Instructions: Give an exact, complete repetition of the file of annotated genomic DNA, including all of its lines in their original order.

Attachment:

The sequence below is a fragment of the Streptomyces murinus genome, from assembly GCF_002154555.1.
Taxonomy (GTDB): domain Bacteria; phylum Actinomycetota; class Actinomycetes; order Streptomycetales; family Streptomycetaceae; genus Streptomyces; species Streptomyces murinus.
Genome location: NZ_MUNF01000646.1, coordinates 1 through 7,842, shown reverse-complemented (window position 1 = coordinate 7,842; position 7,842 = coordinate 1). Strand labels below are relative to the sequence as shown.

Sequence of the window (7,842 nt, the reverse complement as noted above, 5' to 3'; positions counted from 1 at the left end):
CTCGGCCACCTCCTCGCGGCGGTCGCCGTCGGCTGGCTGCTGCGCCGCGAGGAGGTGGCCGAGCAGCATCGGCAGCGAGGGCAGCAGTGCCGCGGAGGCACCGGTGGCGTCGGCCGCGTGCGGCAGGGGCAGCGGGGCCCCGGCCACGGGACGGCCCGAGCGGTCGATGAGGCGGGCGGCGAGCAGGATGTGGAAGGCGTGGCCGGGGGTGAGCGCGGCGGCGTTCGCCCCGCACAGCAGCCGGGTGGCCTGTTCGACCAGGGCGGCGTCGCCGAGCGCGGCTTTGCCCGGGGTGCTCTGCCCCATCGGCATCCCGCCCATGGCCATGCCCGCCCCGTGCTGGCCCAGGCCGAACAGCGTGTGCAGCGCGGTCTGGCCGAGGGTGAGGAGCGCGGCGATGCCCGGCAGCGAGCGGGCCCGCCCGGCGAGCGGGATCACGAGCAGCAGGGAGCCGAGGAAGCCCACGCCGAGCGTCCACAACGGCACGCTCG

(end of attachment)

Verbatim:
The sequence below is a fragment of the Streptomyces murinus genome, from assembly GCF_002154555.1.
Taxonomy (GTDB): domain Bacteria; phylum Actinomycetota; class Actinomycetes; order Streptomycetales; family Streptomycetaceae; genus Streptomyces; species Streptomyces murinus.
Genome location: NZ_MUNF01000646.1, coordinates 1 through 7,842, shown reverse-complemented (window position 1 = coordinate 7,842; position 7,842 = coordinate 1). Strand labels below are relative to the sequence as shown.

Sequence of the window (7,842 nt, the reverse complement as noted above, 5' to 3'; positions counted from 1 at the left end):
CTCGGCCACCTCCTCGCGGCGGTCGCCGTCGGCTGGCTGCTGCGCCGCGAGGAGGTGGCCGAGCAGCATCGGCAGCGAGGGCAGCAGTGCCGCGGAGGCACCGGTGGCGTCGGCCGCGTGCGGCAGGGGCAGCGGGGCCCCGGCCACGGGACGGCCCGAGCGGTCGATGAGGCGGGCGGCGAGCAGGATGTGGAAGGCGTGGCCGGGGGTGAGCGCGGCGGCGTTCGCCCCGCACAGCAGCCGGGTGGCCTGTTCGACCAGGGCGGCGTCGCCGAGCGCGGCTTTGCCCGGGGTGCTCTGCCCCATCGGCATCCCGCCCATGGCCATGCCCGCCCCGTGCTGGCCCAGGCCGAACAGCGTGTGCAGCGCGGTCTGGCCGAGGGTGAGGAGCGCGGCGATGCCCGGCAGCGAGCGGGCCCGCCCGGCGAGCGGGATCACGAGCAGCAGGGAGCCGAGGAAGCCCACGCCGAGCGTCCACAACGGCACGCTCG